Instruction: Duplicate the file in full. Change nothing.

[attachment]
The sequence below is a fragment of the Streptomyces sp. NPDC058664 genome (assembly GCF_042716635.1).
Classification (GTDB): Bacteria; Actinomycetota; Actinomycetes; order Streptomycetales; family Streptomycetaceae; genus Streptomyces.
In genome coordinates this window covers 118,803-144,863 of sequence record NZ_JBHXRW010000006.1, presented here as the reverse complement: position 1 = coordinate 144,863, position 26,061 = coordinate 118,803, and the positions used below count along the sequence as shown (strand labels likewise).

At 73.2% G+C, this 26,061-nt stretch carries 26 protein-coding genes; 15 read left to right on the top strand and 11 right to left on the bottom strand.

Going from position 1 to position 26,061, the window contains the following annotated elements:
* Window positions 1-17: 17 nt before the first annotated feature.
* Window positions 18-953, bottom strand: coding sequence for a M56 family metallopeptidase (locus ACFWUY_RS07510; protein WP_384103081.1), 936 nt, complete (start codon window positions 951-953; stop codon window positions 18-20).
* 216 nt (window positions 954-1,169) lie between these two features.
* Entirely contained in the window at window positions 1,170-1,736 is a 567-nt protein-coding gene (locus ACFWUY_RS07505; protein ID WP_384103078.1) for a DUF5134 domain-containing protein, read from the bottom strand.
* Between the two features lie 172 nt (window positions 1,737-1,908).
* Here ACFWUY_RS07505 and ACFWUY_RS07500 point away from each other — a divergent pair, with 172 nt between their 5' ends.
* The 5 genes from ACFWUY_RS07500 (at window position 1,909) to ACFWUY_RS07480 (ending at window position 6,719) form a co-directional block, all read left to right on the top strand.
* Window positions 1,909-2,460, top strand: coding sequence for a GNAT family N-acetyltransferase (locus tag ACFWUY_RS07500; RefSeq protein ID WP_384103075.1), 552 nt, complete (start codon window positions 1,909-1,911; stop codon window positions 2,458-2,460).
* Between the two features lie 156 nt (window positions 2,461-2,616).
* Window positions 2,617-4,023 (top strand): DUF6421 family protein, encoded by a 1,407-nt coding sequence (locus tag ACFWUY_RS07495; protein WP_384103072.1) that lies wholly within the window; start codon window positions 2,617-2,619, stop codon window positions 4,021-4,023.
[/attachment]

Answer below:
The sequence below is a fragment of the Streptomyces sp. NPDC058664 genome (assembly GCF_042716635.1).
Classification (GTDB): Bacteria; Actinomycetota; Actinomycetes; order Streptomycetales; family Streptomycetaceae; genus Streptomyces.
In genome coordinates this window covers 118,803-144,863 of sequence record NZ_JBHXRW010000006.1, presented here as the reverse complement: position 1 = coordinate 144,863, position 26,061 = coordinate 118,803, and the positions used below count along the sequence as shown (strand labels likewise).

At 73.2% G+C, this 26,061-nt stretch carries 26 protein-coding genes; 15 read left to right on the top strand and 11 right to left on the bottom strand.

Going from position 1 to position 26,061, the window contains the following annotated elements:
* Window positions 1-17: 17 nt before the first annotated feature.
* Window positions 18-953, bottom strand: coding sequence for a M56 family metallopeptidase (locus ACFWUY_RS07510; protein WP_384103081.1), 936 nt, complete (start codon window positions 951-953; stop codon window positions 18-20).
* 216 nt (window positions 954-1,169) lie between these two features.
* Entirely contained in the window at window positions 1,170-1,736 is a 567-nt protein-coding gene (locus ACFWUY_RS07505; protein ID WP_384103078.1) for a DUF5134 domain-containing protein, read from the bottom strand.
* Between the two features lie 172 nt (window positions 1,737-1,908).
* Here ACFWUY_RS07505 and ACFWUY_RS07500 point away from each other — a divergent pair, with 172 nt between their 5' ends.
* The 5 genes from ACFWUY_RS07500 (at window position 1,909) to ACFWUY_RS07480 (ending at window position 6,719) form a co-directional block, all read left to right on the top strand.
* Window positions 1,909-2,460, top strand: coding sequence for a GNAT family N-acetyltransferase (locus tag ACFWUY_RS07500; RefSeq protein ID WP_384103075.1), 552 nt, complete (start codon window positions 1,909-1,911; stop codon window positions 2,458-2,460).
* Between the two features lie 156 nt (window positions 2,461-2,616).
* Window positions 2,617-4,023 (top strand): DUF6421 family protein, encoded by a 1,407-nt coding sequence (locus tag ACFWUY_RS07495; protein WP_384103072.1) that lies wholly within the window; start codon window positions 2,617-2,619, stop codon window positions 4,021-4,023.